See, I've written about a lot of controversial things. I've openly advocated for cover-free public breastfeeding. I've talked about racism, sexism, and ableism. I've talked a lot about politics. I've even hated on a lot of Disney movies. Sometimes people get mad.
But the thing that makes people the maddest seems to be when I talk about food.
I think I get it. We've heard "you are what you eat," and that's supposed to be meant as an axiom that encourages us to eat healthy food so that we can be healthy, but it also has social implications as well. "You are what you eat" in the sense that how and what you eat defines a lot of your interactions with the day to day world. It defines what stores you're going to frequent the most often, what restaurants you go to, and it will come up again and again in any social setting.
We also live in a culture where we bemoan the obesity "epidemic" and shows like The Biggest Loser are now berating children for not fitting into the physical characteristics of healthy. We equate health with size so completely, and food is certainly tied up in that tortured world of shame and blame, but rarely in a way that is very productive. As this xoJane post explains, we rarely criticize how "healthy" someone's food is when their bodies don't fit our arbitrarily defined ranges:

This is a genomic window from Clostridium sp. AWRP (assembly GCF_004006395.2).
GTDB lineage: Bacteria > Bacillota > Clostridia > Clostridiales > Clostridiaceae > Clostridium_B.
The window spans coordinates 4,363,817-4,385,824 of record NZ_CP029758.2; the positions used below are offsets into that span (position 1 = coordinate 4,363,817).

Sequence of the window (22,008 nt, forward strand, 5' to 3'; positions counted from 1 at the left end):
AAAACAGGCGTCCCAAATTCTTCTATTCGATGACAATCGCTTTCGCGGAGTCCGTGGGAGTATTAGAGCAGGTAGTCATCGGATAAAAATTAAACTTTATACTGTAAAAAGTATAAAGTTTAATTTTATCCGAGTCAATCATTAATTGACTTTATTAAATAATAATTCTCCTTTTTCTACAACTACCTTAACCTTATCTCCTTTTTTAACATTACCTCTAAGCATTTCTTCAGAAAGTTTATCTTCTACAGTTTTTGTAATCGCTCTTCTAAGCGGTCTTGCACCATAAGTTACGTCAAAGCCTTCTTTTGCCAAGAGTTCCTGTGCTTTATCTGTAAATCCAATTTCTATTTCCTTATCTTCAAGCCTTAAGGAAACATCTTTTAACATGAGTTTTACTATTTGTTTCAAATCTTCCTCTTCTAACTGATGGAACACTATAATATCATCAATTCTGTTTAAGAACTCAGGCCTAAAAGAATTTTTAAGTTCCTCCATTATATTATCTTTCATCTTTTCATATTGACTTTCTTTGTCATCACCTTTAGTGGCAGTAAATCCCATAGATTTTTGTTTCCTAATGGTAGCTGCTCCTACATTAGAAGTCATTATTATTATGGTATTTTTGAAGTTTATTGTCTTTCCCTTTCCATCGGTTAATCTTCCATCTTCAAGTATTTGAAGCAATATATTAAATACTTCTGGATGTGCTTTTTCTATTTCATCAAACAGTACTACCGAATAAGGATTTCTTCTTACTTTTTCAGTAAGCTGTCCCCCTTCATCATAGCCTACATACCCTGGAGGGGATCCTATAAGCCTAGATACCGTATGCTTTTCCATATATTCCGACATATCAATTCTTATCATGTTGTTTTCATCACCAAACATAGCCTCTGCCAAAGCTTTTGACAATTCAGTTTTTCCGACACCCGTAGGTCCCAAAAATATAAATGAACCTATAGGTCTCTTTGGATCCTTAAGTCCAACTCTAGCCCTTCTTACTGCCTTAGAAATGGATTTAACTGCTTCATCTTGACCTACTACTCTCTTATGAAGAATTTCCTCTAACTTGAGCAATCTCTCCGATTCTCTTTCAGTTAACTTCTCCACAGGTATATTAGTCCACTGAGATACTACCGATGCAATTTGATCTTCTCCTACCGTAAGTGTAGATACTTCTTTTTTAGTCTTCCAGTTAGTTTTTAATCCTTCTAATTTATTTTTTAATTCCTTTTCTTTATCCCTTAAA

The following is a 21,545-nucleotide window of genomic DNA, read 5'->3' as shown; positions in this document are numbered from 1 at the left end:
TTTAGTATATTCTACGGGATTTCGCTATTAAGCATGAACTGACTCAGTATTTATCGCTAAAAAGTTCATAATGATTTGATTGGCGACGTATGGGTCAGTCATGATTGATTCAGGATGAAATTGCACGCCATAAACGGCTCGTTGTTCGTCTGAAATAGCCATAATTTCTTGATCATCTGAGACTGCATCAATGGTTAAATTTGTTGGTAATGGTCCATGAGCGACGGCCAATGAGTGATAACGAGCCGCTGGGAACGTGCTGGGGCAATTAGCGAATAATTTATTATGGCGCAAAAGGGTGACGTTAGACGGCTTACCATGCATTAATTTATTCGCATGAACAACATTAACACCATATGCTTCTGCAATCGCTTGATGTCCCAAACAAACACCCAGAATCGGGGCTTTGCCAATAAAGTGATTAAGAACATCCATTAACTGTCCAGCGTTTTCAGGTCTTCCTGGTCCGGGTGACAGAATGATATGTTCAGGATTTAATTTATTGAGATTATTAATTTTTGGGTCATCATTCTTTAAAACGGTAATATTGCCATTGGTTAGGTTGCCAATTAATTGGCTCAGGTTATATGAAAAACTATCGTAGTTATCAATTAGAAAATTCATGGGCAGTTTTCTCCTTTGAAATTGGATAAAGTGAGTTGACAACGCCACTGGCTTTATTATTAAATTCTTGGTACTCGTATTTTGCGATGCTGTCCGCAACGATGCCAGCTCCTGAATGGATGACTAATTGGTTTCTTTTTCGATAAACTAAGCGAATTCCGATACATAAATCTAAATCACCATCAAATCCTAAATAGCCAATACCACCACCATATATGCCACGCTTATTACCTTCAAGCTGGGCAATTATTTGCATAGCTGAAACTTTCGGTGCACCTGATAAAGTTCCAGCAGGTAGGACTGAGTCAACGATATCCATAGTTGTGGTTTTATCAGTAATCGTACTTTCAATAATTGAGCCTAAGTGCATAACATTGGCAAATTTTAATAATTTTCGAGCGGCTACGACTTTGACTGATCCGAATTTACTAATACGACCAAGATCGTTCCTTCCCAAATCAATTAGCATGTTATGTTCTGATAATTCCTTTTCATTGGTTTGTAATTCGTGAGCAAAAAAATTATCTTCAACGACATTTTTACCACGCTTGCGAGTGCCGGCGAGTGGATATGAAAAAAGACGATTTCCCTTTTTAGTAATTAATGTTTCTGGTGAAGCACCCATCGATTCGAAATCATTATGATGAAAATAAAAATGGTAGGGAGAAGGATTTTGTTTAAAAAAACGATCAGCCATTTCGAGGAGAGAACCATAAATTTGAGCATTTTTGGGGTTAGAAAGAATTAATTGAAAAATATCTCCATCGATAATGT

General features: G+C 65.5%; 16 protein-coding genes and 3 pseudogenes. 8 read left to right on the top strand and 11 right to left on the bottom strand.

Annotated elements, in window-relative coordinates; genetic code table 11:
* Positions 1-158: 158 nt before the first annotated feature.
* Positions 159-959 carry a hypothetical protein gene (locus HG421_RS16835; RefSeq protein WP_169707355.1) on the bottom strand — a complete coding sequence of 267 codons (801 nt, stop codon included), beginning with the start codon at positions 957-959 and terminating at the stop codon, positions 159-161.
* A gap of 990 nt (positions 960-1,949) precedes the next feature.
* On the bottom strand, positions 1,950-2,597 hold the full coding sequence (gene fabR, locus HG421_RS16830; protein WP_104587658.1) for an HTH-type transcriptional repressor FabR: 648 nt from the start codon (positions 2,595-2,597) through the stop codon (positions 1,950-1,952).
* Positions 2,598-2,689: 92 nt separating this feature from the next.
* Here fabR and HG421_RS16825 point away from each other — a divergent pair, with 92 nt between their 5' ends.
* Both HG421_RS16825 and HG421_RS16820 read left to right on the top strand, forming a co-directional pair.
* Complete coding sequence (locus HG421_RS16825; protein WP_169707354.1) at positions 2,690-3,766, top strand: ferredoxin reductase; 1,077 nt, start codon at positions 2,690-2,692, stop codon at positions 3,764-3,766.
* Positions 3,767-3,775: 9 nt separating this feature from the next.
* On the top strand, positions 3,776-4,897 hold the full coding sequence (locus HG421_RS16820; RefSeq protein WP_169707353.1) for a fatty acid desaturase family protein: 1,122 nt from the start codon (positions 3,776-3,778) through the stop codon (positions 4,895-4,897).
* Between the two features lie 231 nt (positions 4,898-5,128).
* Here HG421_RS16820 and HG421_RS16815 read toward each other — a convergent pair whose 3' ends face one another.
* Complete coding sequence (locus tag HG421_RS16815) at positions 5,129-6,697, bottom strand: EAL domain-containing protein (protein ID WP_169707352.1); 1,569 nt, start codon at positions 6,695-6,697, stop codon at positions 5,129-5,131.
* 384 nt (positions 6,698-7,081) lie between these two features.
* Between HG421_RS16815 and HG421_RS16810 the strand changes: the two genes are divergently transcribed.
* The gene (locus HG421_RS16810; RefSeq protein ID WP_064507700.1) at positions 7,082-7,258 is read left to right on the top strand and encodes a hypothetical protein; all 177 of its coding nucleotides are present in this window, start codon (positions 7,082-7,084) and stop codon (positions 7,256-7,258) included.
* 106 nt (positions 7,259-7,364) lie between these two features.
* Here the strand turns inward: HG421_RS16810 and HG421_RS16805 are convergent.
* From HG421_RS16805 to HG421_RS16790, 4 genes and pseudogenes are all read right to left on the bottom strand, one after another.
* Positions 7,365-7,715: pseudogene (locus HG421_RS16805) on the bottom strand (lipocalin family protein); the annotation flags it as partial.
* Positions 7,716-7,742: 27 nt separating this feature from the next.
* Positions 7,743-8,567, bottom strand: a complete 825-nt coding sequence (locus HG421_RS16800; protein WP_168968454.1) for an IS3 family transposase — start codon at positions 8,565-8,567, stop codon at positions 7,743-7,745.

And the same people who are quick to assume that fat people eat "unhealthily" also assume that thin people (and especially people who have lost or are losing a lot of weight) have adopted a healthier lifestyle, by sheer virtue of their shrinking frames. WELL NOT ME! I'd eat 100-calorie packs of carcinogens and razor blades if they were low in calories and tasted vaguely like Oreos. And isn't it interesting how much less people care about unhealthy eating habits when someone is getting smaller instead of larger?Then there are the whole ethical ramifications of food. Yes, that includes the ethics of the food itself, whether it was raised humanely or treated with chemicals or produced locally. It also includes the ethics of who prepares food and how that work is distributed, a complicated socioeconomic issue that includes everything from treatment of workers producing that food in other countries to the division of labor in the home.
Food can be a touchy subject.
So I start this post with a few key statements: I am not trying to say what the "right" way to eat is. Chances are, you eat differently than me. I don't think I'm doing it better than you are. I'm not trying to convert you to any method of eating. I'm not even trying to convert me into any method of eating other than "better."
Here's why. A few years ago, my diet was not healthy. I frequently ate fast food and stuff that came from boxes and bags. I didn't eat many vegetables, and I didn't question where my food came from or how it was produced. This is how I grew up eating. I wasn't sick all that often, but I didn't feel good all that often either. I had huge energy lags, lots of headaches, and an upset stomach at least a few times a week. I wasn't taking care of my body.